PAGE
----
The Social Network

The Social Network is a film I have always wanted to see; but, was never convinced I would like. So, when I had to make a choice of what to watch, this would always place second. However, last night with my choice tied between Prisoners and The Social Network; my parents informed me that they had enjoyed The Social Network, which was information formerly unbeknownst to me, so I finally went ahead and watched it.

What is it about?

This film follows the meteoric rise of Mark Zuckerberg’s Facebook: from it’s time as a only exclusive website (meant simply to attach names to faces) and how it progressed to over one million users across the world. It also presents the multiple law suits Zuckerberg faced: from his initial investor Eduardo Saverin (Andrew Garfield,) who felt betrayed when his 30% stake was diluted down to just 10%; to the Winklevosses and Divya Narendra, who felt they were victims of intellectual property theft (for their idea of a website connecting the Harvard community.) The film smartly intertwines the different time periods to connect the progress of the law suits, with the set up of the website.

What did I think?

It is VERY unlikely that this film could have been made in a way that I would enjoy more, because it was absolutely fantastic. The opening scene with Jesse Eisenberg and Rooney Mara in a bar was one of the best scenes of a film I have ever seen. The quick interplay in the conversation was so exciting and snappy; I was constantly on the edge of my seat with absolutely no idea where it would go next. This is an experience I have never had before listening to characters who I don’t even know yet. Then, even as Eisenberg ran back to his Harvard dorms, something that would often be regarded by me as monotonous and tedious, the camera angles that constantly flitted and changed made it more exhilarating than most action film climaxes. I could go on and on, recounting my experience of every scene throughout the film; however, I would be here forever highlighting my praise. In short, every scene in this film packed a punch; with actions having severe and direct consequences in both the short and long term, as we see from both of this film’s strains of narrative. I thought the ending was very satisfying and left me off on a remarkable high with a desire to know more about the truth behind this film’s subject matter. Therefore, I believe this film did something I didn’t think a non-fiction project could do and that was, leave you on a cliffhanger.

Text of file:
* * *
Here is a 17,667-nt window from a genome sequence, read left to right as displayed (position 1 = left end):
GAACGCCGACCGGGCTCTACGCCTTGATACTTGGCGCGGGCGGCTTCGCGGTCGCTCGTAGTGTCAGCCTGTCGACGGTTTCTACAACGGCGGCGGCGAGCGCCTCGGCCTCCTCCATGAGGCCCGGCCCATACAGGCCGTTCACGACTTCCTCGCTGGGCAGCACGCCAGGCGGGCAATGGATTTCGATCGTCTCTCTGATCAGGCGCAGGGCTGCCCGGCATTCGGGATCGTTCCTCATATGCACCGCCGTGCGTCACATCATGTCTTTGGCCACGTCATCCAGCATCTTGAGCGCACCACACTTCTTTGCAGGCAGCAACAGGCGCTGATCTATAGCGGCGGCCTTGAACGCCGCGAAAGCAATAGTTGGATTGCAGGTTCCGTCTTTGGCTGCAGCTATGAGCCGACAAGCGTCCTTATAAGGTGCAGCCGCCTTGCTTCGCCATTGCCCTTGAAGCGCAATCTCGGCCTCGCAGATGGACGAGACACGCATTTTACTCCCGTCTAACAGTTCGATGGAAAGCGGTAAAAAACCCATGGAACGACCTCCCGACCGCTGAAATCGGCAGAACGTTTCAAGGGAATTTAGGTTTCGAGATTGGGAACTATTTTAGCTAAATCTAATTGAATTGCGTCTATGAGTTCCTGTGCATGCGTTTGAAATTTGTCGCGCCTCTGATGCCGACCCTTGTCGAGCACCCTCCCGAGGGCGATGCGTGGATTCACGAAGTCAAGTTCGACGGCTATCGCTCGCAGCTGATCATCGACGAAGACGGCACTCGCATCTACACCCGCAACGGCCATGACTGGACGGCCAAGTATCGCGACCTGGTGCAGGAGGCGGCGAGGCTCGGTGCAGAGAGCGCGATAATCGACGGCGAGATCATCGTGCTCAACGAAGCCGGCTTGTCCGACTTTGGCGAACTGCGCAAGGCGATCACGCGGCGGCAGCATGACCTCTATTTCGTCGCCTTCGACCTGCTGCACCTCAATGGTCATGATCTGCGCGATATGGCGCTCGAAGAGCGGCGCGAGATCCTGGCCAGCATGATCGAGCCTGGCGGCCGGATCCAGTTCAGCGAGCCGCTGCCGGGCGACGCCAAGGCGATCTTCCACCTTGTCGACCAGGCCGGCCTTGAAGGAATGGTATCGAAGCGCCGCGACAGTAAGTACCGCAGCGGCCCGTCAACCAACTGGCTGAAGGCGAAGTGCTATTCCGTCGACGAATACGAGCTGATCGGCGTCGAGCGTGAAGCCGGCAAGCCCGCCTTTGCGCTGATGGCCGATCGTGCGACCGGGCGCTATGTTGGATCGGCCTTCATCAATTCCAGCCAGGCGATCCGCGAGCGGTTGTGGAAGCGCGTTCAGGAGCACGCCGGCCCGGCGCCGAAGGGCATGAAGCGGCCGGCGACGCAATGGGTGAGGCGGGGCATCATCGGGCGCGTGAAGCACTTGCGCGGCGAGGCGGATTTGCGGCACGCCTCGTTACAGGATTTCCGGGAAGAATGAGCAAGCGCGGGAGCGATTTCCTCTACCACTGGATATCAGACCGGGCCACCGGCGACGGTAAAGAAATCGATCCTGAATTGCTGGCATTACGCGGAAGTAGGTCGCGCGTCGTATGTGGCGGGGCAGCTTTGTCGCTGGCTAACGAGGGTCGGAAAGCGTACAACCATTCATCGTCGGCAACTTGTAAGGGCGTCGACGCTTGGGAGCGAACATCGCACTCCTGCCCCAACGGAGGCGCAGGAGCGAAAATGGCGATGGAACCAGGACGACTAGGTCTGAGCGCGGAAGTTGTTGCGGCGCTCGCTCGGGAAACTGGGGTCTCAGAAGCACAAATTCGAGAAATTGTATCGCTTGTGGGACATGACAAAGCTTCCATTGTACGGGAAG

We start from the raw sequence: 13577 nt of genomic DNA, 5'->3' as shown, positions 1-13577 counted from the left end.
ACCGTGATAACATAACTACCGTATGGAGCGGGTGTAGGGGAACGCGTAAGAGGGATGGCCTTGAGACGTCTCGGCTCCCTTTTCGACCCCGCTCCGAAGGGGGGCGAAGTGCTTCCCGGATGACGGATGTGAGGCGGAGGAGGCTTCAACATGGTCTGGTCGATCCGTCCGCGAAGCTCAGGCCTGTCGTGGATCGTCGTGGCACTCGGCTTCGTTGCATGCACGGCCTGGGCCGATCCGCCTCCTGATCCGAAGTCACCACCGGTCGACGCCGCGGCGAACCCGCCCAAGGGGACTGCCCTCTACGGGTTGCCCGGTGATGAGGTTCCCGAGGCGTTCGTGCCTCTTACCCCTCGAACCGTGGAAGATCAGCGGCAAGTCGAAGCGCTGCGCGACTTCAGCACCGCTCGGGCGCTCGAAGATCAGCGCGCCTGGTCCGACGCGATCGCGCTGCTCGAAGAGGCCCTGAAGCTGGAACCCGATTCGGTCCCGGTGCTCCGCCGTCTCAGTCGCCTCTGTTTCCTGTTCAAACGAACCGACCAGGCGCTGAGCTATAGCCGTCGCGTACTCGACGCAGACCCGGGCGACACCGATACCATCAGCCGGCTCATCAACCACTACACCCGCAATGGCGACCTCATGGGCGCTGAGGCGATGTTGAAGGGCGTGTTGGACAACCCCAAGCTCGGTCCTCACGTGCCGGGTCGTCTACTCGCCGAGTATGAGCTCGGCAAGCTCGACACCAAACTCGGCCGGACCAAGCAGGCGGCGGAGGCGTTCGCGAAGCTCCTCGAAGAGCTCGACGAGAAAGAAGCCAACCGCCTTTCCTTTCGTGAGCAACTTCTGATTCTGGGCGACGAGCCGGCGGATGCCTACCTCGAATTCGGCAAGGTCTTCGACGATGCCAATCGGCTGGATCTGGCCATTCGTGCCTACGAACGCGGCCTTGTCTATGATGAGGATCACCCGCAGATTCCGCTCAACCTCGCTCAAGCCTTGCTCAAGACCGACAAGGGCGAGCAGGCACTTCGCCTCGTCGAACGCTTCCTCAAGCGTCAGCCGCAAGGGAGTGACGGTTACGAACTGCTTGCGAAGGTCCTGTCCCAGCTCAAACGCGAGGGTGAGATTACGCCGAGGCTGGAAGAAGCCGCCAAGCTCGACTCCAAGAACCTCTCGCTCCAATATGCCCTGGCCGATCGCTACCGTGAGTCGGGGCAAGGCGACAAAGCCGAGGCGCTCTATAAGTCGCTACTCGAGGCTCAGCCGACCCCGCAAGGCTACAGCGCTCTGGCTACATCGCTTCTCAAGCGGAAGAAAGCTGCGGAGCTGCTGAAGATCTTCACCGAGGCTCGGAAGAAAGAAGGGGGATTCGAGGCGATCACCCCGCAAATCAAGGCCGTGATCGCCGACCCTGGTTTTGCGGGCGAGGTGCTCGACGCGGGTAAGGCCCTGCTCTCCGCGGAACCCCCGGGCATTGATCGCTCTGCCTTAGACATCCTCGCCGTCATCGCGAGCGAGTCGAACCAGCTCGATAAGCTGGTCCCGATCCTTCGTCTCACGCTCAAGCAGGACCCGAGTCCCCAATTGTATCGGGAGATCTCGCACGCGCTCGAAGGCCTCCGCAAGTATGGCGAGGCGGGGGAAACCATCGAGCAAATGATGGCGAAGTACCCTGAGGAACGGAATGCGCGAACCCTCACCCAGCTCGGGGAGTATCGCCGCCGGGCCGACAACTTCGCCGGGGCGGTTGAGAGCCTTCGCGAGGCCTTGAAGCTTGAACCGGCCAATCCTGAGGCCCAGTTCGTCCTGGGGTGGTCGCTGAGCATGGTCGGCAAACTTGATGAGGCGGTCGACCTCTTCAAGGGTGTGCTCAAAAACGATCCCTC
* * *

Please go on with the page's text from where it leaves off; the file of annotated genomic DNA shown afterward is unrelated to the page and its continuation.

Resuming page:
However, despite my absolute joy with the film, looking into the actual subject matter further I found a couple of things that were not fully reflected in the narrative. If you are interested in reading more into this then I suggest reading these two articles as they were very enlightening:


Therefore although I believe the film is very good I wouldn’t take every plot point as fact; as after all, it’s a Hollywood production that will have it’s own bias and opinion (so try to read around.) Moreover, although this is one of my favourite films ever, when I compare it to works such as Baby Driver and La La Land, it is just not quite as magnificent. However, my pleasure with Baby Driver and La La Land only increased upon second viewing and over time; so, I wonder whether the same will become true of The Social Network.

My Rating: 9/10

This film was an absolute masterpiece. The only reason I have placed it at a conservative 9/10 for now, is to see how my opinion changes of it over time as it allows me to adjust it from there. However, despite the rating; this film definitely deserves it’s place in my Top Three this year.

My amended Top 3 of 2018:

  1. Call Me by Your Name
  2. The Social Network
  3. Logan

Looking back on ‘Call Me by Your Name’ I am worried that upon repeat viewing it will not have the same effect; however, in the near future I will be watching it again and will update you as to how my opinion has changed or not.

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2 thoughts on “The Social Network

  1. This was a really good movie. Somehow they made it exciting and as you said, quite a bit of “on the edge of your seat” moments. It did demonize Mark Zuckerberg as much as someone can possibly be demonized. Whether or not that is deserved, I don’t know much about him or how things came to be for FB, so I’ll withhold judgement. But whether over the top or not on how they reflected Zuckerberg, it was still a great movie.

    Liked by 1 person

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